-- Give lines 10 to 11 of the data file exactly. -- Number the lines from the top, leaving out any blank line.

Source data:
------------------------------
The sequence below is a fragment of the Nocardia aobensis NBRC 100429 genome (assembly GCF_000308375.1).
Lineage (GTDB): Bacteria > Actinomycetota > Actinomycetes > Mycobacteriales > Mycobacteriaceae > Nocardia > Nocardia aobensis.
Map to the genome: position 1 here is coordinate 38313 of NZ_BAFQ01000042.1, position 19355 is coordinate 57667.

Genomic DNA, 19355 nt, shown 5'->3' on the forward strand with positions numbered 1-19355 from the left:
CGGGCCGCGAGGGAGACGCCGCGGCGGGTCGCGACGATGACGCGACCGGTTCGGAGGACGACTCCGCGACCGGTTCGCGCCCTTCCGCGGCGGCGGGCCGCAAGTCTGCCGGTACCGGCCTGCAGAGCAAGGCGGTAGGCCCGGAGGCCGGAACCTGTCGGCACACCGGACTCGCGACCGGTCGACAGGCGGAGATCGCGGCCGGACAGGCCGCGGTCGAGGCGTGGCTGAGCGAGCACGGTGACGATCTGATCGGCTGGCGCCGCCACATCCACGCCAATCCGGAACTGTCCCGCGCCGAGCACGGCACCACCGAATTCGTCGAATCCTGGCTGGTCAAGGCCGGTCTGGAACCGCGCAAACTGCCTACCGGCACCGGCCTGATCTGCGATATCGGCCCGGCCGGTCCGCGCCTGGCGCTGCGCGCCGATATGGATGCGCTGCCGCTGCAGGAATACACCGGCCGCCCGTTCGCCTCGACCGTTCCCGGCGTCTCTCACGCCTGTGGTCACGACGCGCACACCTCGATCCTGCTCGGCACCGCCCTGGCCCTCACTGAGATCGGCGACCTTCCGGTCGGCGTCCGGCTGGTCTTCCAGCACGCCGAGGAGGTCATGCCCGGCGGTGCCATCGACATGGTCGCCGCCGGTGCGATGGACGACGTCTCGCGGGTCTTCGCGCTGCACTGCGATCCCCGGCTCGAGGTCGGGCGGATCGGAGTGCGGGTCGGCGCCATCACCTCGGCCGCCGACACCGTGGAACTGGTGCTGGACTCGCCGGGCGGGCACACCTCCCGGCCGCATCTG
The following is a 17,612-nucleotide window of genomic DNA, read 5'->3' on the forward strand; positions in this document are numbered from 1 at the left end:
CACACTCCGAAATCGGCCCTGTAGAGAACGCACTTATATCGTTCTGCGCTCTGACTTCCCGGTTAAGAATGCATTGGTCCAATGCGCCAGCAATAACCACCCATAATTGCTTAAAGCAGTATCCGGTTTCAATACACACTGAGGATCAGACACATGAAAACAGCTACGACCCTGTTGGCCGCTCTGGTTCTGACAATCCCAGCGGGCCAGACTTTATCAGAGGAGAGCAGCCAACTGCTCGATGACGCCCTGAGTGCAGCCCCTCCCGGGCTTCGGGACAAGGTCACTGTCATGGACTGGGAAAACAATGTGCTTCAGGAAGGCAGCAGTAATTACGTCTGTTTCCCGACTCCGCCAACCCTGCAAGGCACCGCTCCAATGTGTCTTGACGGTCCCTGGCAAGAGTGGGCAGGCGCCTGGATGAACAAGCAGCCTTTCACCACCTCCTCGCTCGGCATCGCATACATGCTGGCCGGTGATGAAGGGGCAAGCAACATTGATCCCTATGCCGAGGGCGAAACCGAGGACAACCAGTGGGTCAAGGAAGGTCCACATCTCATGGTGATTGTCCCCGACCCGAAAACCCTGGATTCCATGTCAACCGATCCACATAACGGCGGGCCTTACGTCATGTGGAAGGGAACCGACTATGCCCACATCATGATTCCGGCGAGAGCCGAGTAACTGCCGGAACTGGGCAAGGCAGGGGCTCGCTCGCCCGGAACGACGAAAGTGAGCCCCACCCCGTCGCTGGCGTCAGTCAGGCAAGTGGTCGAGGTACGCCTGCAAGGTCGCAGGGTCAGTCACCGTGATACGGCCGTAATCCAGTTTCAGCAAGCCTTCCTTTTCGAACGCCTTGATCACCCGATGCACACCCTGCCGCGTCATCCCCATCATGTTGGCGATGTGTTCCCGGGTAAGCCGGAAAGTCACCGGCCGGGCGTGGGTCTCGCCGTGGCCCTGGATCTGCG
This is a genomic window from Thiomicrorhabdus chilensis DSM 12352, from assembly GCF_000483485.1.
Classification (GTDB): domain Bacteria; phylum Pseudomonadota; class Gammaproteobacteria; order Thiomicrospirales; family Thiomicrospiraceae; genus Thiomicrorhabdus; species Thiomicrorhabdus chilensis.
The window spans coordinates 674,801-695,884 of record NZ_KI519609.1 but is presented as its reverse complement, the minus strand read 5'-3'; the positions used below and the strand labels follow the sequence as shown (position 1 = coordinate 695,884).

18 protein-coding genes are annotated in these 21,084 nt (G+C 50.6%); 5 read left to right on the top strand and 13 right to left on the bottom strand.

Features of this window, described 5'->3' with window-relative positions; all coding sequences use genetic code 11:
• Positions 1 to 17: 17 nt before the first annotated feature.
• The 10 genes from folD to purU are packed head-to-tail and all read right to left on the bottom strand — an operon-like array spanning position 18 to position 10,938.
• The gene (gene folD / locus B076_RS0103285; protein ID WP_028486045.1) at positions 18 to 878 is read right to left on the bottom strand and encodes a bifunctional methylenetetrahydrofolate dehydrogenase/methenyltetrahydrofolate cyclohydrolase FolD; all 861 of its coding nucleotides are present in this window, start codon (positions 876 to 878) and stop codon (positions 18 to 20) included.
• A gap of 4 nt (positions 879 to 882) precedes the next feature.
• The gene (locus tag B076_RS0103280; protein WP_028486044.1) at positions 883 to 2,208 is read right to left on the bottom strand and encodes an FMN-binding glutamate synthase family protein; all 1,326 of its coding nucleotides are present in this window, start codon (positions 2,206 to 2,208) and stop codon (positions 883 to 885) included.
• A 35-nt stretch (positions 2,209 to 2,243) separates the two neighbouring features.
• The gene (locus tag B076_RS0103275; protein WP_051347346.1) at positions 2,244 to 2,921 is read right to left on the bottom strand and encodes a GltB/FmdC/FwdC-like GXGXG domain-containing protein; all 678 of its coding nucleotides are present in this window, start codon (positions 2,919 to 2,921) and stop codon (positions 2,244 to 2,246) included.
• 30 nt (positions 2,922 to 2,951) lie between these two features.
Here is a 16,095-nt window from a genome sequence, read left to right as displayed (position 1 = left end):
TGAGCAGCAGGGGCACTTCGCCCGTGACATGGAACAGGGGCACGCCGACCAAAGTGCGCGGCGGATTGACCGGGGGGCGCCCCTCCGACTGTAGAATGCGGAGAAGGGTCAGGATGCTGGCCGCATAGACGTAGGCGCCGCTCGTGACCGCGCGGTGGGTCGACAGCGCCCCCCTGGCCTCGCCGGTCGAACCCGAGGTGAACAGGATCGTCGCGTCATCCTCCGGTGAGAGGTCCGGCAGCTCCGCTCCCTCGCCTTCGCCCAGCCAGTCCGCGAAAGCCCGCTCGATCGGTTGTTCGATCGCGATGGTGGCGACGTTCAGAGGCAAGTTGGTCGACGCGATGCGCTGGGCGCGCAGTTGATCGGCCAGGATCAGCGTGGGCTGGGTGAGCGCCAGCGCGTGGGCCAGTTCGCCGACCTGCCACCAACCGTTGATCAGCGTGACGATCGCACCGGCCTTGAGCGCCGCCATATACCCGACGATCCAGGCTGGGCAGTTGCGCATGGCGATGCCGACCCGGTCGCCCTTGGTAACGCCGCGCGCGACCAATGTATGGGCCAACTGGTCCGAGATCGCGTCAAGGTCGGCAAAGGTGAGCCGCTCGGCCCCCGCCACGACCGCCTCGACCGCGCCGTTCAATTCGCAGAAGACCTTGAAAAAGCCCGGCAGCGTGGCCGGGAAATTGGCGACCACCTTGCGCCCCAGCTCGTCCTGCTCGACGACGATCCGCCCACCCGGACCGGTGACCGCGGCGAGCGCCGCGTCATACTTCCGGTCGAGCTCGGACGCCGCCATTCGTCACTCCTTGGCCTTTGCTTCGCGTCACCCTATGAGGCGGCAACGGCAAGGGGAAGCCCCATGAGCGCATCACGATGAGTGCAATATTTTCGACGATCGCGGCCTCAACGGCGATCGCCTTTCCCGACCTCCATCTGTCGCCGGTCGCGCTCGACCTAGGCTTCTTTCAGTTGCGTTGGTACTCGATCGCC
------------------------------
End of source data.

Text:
The window spans coordinates 674,801-695,884 of record NZ_KI519609.1 but is presented as its reverse complement, the minus strand read 5'-3'; the positions used below and the strand labels follow the sequence as shown (position 1 = coordinate 695,884).

18 protein-coding genes are annotated in these 21,084 nt (G+C 50.6%); 5 read left to right on the top strand and 13 right to left on the bottom strand.